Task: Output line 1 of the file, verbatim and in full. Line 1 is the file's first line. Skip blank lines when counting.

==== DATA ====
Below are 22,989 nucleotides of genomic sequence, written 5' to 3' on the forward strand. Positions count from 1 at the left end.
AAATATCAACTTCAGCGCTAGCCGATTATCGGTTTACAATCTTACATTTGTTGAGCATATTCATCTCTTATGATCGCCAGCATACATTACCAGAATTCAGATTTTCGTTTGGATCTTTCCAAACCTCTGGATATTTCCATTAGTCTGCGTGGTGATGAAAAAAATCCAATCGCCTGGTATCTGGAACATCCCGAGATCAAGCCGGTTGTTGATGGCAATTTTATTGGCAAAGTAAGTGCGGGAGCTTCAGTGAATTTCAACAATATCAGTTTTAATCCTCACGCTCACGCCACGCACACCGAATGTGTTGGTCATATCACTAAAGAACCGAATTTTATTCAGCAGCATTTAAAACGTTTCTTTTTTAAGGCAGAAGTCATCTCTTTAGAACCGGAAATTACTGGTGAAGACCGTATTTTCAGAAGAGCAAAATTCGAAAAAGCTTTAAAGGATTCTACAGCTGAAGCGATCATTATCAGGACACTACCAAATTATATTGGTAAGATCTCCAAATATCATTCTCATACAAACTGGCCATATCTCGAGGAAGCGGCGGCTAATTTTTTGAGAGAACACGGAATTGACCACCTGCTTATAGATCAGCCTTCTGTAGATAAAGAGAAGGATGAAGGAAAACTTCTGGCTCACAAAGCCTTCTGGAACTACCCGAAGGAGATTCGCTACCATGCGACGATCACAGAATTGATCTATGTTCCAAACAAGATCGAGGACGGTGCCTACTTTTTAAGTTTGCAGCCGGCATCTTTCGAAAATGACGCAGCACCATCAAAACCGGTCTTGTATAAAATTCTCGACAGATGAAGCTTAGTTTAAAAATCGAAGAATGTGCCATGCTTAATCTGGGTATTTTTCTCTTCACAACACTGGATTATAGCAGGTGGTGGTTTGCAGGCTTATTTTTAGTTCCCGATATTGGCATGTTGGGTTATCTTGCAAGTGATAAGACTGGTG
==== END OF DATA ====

Below are 22,989 nucleotides of genomic sequence, written 5' to 3' on the forward strand. Positions count from 1 at the left end.